Anthony, As you most likely know, the current 5 year contract for the executive director calls for a total compensation of $300K per year (plus increases) and he earned over $2MM during his first 10 years with the board.

        Jesse would do well to speak out against the culture of compensation at the RCB. There is no excuse for running the board like a capitalist corporation wherein the board members are also excessively compensated and therefore make no effort to oversee an efficient operation.

        • paxman

          By the way, the rent board is a part of the Berkeley city government and unlike the elected rent board members — each of which whose annual salary is approximately six thousand dollars a year — the rent board’s staff salaries are determined by the long term contracts the city negotiated with all of its staff… the salary of the rent board’s executive director is NOT set by the rent board, but by actions of the city manager working with the city attorney and the city council… if you want to whine about the rent board salaries, you’ll need to do so to the appropriate parties, and while I too think the RB Ex Dir’s salary is too high at $165,000 a year (see the Alameda county report attached previously), the only way it will get changed is if all city staff salaries are renegotiated… good luck with that.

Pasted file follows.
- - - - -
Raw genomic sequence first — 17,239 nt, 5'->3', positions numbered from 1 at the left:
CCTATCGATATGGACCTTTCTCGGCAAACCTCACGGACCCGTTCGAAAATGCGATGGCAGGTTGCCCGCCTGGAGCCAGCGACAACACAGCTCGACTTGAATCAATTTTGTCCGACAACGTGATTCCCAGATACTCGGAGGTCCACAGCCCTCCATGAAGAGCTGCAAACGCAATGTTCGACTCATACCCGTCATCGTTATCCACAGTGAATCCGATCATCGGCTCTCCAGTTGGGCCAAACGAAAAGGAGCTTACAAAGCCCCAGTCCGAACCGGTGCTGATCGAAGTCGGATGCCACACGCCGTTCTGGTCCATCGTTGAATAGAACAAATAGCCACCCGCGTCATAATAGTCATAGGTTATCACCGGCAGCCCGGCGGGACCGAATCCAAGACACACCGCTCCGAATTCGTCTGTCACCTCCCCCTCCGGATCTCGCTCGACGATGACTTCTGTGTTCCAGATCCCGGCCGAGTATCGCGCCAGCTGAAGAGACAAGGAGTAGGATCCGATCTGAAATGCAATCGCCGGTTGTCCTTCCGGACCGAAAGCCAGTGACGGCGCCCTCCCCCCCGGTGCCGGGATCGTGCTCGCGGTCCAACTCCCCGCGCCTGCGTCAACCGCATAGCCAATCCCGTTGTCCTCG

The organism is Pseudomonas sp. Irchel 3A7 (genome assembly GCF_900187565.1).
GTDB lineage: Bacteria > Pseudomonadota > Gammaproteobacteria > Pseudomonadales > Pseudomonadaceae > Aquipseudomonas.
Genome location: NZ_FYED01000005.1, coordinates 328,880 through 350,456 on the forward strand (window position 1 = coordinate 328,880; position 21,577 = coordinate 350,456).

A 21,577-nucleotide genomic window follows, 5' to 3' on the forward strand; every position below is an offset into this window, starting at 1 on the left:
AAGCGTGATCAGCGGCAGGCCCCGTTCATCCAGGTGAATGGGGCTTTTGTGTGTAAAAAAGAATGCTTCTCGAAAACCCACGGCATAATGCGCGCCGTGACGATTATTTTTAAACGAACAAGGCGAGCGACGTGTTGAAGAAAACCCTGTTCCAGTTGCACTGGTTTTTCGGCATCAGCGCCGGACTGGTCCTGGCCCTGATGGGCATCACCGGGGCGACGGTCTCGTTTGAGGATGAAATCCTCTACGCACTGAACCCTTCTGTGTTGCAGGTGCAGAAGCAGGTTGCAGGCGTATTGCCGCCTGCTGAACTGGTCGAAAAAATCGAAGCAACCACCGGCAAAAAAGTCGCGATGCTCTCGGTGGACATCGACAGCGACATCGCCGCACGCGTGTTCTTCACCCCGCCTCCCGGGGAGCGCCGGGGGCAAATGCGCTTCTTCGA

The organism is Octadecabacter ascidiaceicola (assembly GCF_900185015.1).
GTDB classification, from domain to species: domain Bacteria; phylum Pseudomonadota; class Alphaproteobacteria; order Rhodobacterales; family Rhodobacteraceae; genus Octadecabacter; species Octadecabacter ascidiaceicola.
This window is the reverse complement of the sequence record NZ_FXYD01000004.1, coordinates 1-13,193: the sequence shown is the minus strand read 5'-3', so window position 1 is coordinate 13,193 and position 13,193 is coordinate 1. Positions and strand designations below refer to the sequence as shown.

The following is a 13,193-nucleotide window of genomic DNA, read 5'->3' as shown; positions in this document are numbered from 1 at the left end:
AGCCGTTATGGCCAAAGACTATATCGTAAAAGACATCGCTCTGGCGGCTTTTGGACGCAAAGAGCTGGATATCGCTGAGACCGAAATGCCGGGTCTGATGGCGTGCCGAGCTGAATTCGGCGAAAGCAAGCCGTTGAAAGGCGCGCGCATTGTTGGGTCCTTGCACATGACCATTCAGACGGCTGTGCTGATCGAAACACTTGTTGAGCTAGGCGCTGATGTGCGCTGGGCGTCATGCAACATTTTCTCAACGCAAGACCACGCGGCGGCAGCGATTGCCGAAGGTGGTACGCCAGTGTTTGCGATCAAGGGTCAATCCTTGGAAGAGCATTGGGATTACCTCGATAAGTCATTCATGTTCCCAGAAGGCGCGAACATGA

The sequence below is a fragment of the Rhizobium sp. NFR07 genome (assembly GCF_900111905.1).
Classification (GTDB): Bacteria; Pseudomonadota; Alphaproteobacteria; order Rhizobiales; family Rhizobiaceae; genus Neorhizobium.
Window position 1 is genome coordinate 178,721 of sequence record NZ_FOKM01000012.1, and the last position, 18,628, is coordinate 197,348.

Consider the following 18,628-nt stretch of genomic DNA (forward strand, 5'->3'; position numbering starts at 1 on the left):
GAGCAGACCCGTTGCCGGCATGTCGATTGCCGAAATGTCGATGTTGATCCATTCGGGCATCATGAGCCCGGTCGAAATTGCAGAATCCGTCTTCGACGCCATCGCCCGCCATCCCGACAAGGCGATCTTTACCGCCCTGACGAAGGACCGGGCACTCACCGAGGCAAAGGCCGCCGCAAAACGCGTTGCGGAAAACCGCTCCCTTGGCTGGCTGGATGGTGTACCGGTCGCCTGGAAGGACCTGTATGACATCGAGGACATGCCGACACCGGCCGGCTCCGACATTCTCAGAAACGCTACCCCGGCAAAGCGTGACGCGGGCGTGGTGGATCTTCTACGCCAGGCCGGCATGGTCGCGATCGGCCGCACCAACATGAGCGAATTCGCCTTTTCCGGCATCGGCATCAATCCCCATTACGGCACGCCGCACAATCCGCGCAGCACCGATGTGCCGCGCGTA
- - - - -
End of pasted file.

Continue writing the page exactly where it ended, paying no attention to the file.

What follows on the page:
• paxman

      NodNod2… adjust your meds… the Executive Director of the Rent Board earns $165,000 a year, approximately $60,000 a year less than the City Manager makes or the City Attorney makes… frankly less than most of the Berkeley Police Department officers make. It’s a real shame that the rent board’s enemies must lie so desperately about facts that are readily available. For more facts and less fiction, read the actual documents: http://www.dailycal.org/2014/03/14/rent-board/